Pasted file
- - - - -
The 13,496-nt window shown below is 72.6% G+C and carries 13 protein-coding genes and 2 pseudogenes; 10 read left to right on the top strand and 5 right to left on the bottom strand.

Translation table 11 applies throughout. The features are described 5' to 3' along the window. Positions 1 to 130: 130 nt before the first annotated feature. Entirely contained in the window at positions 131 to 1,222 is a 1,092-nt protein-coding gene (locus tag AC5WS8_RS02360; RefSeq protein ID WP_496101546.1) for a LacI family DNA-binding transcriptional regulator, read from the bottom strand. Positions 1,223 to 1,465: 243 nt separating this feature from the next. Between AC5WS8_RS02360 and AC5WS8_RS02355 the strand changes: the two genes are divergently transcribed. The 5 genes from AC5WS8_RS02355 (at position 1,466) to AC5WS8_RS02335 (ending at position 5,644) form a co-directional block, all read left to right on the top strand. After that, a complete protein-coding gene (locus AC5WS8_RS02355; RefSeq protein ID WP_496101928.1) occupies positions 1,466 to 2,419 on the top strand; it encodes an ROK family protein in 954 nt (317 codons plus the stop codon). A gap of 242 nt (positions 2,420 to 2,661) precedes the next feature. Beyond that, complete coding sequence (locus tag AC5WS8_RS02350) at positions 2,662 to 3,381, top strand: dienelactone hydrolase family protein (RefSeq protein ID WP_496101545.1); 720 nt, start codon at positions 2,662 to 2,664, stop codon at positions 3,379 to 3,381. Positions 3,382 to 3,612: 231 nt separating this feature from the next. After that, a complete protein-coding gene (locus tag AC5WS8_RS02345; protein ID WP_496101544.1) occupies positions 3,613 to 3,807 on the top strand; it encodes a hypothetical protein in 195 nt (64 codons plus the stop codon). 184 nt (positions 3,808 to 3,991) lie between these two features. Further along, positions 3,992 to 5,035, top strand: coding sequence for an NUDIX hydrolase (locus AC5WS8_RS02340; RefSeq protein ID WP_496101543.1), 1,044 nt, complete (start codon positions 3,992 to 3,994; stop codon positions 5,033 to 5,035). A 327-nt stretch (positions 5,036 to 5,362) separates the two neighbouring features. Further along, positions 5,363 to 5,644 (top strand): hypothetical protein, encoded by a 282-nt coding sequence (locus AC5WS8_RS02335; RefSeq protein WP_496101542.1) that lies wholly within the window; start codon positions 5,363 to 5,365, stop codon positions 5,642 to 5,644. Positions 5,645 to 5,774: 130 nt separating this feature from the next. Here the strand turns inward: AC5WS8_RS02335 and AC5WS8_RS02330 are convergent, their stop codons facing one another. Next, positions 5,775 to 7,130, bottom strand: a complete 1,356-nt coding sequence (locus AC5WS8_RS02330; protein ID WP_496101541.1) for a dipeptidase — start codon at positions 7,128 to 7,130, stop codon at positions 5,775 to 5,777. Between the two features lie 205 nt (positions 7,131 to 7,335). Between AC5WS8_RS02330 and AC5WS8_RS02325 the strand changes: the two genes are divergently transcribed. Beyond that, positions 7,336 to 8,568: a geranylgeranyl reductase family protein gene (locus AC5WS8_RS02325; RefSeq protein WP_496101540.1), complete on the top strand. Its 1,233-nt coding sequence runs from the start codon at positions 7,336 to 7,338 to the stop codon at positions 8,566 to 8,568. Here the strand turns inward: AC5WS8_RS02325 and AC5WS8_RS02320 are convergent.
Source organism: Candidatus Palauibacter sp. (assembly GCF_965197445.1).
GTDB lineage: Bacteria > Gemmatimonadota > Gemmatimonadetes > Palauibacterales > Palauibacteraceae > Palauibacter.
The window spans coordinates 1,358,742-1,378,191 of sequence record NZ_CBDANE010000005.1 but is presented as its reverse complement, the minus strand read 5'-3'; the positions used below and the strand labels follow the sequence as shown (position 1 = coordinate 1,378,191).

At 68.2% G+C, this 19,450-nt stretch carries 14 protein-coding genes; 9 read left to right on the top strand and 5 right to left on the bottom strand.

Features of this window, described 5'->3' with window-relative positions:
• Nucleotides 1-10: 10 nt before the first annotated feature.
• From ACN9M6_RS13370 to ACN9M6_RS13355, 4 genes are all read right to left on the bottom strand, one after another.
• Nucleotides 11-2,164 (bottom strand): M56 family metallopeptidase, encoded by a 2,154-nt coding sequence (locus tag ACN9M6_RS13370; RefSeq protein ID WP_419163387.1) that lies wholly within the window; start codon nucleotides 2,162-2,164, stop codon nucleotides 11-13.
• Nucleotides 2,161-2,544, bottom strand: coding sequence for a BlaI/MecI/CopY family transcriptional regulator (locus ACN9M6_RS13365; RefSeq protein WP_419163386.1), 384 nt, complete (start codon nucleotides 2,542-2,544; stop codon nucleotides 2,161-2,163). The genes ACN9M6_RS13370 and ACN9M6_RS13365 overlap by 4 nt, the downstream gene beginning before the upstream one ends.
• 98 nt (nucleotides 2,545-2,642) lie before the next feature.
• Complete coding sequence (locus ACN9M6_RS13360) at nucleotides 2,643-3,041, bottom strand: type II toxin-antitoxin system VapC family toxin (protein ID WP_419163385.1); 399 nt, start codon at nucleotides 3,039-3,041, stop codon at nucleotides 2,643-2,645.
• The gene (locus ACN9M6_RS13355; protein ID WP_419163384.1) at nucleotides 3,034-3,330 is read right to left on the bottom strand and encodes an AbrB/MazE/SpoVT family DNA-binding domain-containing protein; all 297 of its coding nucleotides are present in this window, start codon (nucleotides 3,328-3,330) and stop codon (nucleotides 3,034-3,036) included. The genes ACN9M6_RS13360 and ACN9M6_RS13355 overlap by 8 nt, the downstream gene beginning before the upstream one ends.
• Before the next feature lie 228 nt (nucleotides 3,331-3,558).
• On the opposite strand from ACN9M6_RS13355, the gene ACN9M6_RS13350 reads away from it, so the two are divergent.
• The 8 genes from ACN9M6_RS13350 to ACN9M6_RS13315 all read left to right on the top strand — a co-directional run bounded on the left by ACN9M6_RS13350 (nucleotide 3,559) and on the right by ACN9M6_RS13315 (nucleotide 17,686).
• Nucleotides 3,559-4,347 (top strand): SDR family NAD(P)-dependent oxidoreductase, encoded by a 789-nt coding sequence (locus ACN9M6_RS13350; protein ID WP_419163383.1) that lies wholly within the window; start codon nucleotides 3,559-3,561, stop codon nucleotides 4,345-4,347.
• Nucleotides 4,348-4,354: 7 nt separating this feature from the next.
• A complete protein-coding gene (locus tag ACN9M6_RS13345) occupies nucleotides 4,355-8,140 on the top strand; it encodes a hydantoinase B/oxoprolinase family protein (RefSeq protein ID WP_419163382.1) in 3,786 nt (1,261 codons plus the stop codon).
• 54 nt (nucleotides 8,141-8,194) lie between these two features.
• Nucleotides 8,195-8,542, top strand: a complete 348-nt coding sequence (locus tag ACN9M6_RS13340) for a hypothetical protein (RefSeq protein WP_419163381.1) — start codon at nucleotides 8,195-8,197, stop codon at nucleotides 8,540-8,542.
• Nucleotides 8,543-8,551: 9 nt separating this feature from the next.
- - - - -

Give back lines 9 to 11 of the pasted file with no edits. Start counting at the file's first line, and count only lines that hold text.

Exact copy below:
• From ACN9M6_RS13370 to ACN9M6_RS13355, 4 genes are all read right to left on the bottom strand, one after another.
• Nucleotides 11-2,164 (bottom strand): M56 family metallopeptidase, encoded by a 2,154-nt coding sequence (locus tag ACN9M6_RS13370; RefSeq protein ID WP_419163387.1) that lies wholly within the window; start codon nucleotides 2,162-2,164, stop codon nucleotides 11-13.
• Nucleotides 2,161-2,544, bottom strand: coding sequence for a BlaI/MecI/CopY family transcriptional regulator (locus ACN9M6_RS13365; RefSeq protein WP_419163386.1), 384 nt, complete (start codon nucleotides 2,542-2,544; stop codon nucleotides 2,161-2,163). The genes ACN9M6_RS13370 and ACN9M6_RS13365 overlap by 4 nt, the downstream gene beginning before the upstream one ends.